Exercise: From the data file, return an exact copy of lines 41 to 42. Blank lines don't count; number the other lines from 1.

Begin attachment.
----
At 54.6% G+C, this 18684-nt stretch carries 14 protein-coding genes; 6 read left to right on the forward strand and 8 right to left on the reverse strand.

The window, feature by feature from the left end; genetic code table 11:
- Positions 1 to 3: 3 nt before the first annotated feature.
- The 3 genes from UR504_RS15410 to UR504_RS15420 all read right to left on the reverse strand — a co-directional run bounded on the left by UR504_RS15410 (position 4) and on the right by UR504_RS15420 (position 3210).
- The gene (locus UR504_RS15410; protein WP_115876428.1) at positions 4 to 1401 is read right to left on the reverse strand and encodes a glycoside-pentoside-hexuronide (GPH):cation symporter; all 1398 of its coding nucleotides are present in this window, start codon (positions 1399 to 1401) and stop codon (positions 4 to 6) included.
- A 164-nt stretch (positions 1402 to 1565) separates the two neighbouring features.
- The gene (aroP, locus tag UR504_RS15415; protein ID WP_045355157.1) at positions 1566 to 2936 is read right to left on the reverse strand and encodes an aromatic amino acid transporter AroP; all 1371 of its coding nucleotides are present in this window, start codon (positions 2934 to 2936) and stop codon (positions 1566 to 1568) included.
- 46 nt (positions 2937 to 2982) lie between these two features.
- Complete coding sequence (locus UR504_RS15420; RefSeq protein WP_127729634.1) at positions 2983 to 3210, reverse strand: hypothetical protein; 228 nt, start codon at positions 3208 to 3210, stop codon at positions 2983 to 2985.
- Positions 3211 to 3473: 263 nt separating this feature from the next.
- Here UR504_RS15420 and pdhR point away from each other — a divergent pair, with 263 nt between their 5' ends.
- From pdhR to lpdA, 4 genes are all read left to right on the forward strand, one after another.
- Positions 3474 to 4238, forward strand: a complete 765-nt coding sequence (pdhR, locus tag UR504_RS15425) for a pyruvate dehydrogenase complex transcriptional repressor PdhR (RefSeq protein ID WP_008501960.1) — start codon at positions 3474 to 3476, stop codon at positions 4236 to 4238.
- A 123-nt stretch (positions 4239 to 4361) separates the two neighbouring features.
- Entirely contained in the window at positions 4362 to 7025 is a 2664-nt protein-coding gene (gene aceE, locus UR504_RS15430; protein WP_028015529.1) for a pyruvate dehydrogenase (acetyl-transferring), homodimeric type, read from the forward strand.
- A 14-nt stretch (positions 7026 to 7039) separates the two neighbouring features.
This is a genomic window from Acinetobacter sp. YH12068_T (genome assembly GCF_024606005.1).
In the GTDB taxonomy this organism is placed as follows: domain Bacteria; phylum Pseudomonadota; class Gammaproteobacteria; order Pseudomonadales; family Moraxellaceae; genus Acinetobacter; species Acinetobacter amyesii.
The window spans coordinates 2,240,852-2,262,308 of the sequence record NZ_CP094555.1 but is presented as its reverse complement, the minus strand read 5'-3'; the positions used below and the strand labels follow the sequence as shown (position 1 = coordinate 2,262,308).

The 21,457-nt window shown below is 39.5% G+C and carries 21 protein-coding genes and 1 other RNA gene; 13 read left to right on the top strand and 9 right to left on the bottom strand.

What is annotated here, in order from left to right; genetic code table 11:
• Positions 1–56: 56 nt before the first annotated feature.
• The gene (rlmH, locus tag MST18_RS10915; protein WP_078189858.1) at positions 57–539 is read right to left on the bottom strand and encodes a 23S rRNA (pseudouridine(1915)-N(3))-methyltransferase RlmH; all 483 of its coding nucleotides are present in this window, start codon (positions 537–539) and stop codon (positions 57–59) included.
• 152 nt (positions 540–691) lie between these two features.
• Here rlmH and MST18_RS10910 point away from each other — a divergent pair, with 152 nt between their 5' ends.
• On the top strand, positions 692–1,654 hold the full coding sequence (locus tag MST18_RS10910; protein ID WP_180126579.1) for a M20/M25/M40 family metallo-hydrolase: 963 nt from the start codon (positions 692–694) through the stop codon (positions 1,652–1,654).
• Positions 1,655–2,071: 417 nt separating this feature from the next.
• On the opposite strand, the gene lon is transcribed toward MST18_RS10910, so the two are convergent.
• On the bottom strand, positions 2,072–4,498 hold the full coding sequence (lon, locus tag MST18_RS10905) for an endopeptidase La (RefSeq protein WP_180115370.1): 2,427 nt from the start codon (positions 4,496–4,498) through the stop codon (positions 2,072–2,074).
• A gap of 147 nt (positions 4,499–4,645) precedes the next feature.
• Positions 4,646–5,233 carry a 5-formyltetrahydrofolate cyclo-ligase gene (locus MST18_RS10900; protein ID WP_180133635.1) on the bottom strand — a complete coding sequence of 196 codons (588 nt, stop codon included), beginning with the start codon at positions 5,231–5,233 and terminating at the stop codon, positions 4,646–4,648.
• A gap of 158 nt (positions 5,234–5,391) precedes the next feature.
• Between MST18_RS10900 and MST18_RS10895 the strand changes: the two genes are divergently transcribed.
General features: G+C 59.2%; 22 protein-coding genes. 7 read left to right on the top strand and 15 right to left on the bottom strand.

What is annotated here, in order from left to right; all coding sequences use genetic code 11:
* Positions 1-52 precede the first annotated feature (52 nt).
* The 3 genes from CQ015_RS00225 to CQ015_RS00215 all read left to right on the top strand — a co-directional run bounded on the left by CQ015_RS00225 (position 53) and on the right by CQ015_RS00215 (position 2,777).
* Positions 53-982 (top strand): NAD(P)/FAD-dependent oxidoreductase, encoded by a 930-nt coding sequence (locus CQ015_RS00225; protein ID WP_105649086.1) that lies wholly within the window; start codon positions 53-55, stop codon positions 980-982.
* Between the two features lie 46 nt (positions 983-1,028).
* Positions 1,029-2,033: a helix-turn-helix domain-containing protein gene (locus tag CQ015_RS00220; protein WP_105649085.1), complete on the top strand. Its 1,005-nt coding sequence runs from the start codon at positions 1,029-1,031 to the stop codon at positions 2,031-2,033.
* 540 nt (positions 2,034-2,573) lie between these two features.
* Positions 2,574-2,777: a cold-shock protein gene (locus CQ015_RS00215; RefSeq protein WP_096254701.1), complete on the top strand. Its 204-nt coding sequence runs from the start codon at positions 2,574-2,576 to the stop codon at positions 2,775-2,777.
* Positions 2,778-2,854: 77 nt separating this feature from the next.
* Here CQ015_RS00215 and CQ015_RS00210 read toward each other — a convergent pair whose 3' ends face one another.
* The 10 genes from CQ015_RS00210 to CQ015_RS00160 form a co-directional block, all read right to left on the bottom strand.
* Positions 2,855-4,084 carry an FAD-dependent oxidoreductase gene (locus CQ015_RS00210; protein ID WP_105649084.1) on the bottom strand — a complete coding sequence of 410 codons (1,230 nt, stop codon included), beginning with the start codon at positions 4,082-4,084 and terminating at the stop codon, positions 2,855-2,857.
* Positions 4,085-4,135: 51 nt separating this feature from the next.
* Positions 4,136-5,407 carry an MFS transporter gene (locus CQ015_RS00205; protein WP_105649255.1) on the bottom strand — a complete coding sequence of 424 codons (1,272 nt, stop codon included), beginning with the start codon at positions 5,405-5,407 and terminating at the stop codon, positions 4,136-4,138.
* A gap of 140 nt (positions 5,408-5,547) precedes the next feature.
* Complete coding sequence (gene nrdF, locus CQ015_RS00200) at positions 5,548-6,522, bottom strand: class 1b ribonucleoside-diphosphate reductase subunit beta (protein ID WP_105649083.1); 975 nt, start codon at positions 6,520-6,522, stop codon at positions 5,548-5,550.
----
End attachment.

* 540 nt (positions 2,034-2,573) lie between these two features.
* Positions 2,574-2,777: a cold-shock protein gene (locus CQ015_RS00215; RefSeq protein WP_096254701.1), complete on the top strand. Its 204-nt coding sequence runs from the start codon at positions 2,574-2,576 to the stop codon at positions 2,775-2,777.